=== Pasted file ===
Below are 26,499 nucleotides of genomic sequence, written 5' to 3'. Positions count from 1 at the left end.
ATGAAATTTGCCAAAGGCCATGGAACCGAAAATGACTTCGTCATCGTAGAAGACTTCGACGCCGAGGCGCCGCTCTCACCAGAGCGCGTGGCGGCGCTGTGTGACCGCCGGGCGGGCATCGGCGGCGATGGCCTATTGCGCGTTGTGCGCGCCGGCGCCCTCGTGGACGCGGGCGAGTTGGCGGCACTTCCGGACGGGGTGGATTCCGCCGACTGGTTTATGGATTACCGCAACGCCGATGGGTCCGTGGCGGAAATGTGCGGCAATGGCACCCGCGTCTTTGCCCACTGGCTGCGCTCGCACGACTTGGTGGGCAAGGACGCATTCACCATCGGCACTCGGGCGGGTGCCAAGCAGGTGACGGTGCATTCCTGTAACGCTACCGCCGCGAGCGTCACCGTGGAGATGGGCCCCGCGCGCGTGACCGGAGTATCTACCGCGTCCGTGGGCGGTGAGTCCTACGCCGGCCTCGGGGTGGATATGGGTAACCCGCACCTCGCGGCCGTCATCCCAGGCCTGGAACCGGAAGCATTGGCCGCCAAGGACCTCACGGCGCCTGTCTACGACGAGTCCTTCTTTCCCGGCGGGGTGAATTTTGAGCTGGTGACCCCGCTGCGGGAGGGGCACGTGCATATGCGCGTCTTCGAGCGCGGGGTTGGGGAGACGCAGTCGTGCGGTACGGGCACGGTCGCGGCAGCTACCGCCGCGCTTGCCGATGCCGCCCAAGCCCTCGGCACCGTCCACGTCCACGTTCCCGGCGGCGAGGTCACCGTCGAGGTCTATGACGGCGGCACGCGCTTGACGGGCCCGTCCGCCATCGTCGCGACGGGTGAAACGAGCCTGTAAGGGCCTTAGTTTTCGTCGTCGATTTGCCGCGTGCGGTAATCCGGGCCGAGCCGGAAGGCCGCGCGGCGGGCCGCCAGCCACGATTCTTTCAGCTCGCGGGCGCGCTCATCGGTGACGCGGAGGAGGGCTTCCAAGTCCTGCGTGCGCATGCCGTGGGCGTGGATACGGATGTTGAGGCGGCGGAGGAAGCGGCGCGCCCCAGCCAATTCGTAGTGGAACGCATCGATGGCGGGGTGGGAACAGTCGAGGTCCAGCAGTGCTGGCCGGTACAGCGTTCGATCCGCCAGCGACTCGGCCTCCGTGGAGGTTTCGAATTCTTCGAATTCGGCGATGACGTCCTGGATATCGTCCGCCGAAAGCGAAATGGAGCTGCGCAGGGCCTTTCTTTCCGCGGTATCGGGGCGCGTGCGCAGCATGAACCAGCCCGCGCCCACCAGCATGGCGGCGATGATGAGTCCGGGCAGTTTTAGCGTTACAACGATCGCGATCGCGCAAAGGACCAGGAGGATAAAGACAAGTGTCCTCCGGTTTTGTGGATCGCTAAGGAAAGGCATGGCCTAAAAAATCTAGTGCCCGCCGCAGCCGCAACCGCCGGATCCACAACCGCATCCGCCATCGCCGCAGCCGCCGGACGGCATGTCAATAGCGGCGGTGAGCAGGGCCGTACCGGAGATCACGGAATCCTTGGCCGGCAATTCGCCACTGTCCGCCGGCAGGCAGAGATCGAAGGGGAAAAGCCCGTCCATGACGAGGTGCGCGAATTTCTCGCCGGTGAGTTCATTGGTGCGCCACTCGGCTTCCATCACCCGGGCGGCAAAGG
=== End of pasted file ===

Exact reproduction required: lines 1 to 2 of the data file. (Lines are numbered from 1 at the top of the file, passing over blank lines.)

Below are 26,499 nucleotides of genomic sequence, written 5' to 3'. Positions count from 1 at the left end.
ATGAAATTTGCCAAAGGCCATGGAACCGAAAATGACTTCGTCATCGTAGAAGACTTCGACGCCGAGGCGCCGCTCTCACCAGAGCGCGTGGCGGCGCTGTGTGACCGCCGGGCGGGCATCGGCGGCGATGGCCTATTGCGCGTTGTGCGCGCCGGCGCCCTCGTGGACGCGGGCGAGTTGGCGGCACTTCCGGACGGGGTGGATTCCGCCGACTGGTTTATGGATTACCGCAACGCCGATGGGTCCGTGGCGGAAATGTGCGGCAATGGCACCCGCGTCTTTGCCCACTGGCTGCGCTCGCACGACTTGGTGGGCAAGGACGCATTCACCATCGGCACTCGGGCGGGTGCCAAGCAGGTGACGGTGCATTCCTGTAACGCTACCGCCGCGAGCGTCACCGTGGAGATGGGCCCCGCGCGCGTGACCGGAGTATCTACCGCGTCCGTGGGCGGTGAGTCCTACGCCGGCCTCGGGGTGGATATGGGTAACCCGCACCTCGCGGCCGTCATCCCAGGCCTGGAACCGGAAGCATTGGCCGCCAAGGACCTCACGGCGCCTGTCTACGACGAGTCCTTCTTTCCCGGCGGGGTGAATTTTGAGCTGGTGACCCCGCTGCGGGAGGGGCACGTGCATATGCGCGTCTTCGAGCGCGGGGTTGGGGAGACGCAGTCGTGCGGTACGGGCACGGTCGCGGCAGCTACCGCCGCGCTTGCCGATGCCGCCCAAGCCCTCGGCACCGTCCACGTCCACGTTCCCGGCGGCGAGGTCACCGTCGAGGTCTATGACGGCGGCACGCGCTTGACGGGCCCGTCCGCCATCGTCGCGACGGGTGAAACGAGCCTGTAAGGGCCTTAGTTTTCGTCGTCGATTTGCCGCGTGCGGTAATCCGGGCCGAGCCGGAAGGCCGCGCGGCGGGCCGCCAGCCACGATTCTTTCAGCTCGCGGGCGCGCTCATCGGTGACGCGGAGGAGGGCTTCCAAGTCCTGCGTGCGCATGCCGTGGGCGTGGATACGGATGTTGAGGCGGCGGAGGAAGCGGCGCGCCCCAGCCAATTCGTAGTGGAACGCATCGATGGCGGGGTGGGAACAGTCGAGGTCCAGCAGTGCTGGCCGGTACAGCGTTCGATCCGCCAGCGACTCGGCCTCCGTGGAGGTTTCGAATTCTTCGAATTCGGCGATGACGTCCTGGATATCGTCCGCCGAAAGCGAAATGGAGCTGCGCAGGGCCTTTCTTTCCGCGGTATCGGGGCGCGTGCGCAGCATGAACCAGCCCGCGCCCACCAGCATGGCGGCGATGATGAGTCCGGGCAGTTTTAGCGTTACAACGATCGCGATCGCGCAAAGGACCAGGAGGATAAAGACAAGTGTCCTCCGGTTTTGTGGATCGCTAAGGAAAGGCATGGCCTAAAAAATCTAGTGCCCGCCGCAGCCGCAACCGCCGGATCCACAACCGCATCCGCCATCGCCGCAGCCGCCGGACGGCATGTCAATAGCGGCGGTGAGCAGGGCCGTACCGGAGATCACGGAATCCTTGGCCGGCAATTCGCCACTGTCCGCCGGCAGGCAGAGATCGAAGGGGAAAAGCCCGTCCATGACGAGGTGCGCGAATTTCTCGCCGGTGAGTTCATTGGTGCGCCACTCGGCTTCCATCACCCGGGCGGCAAAGG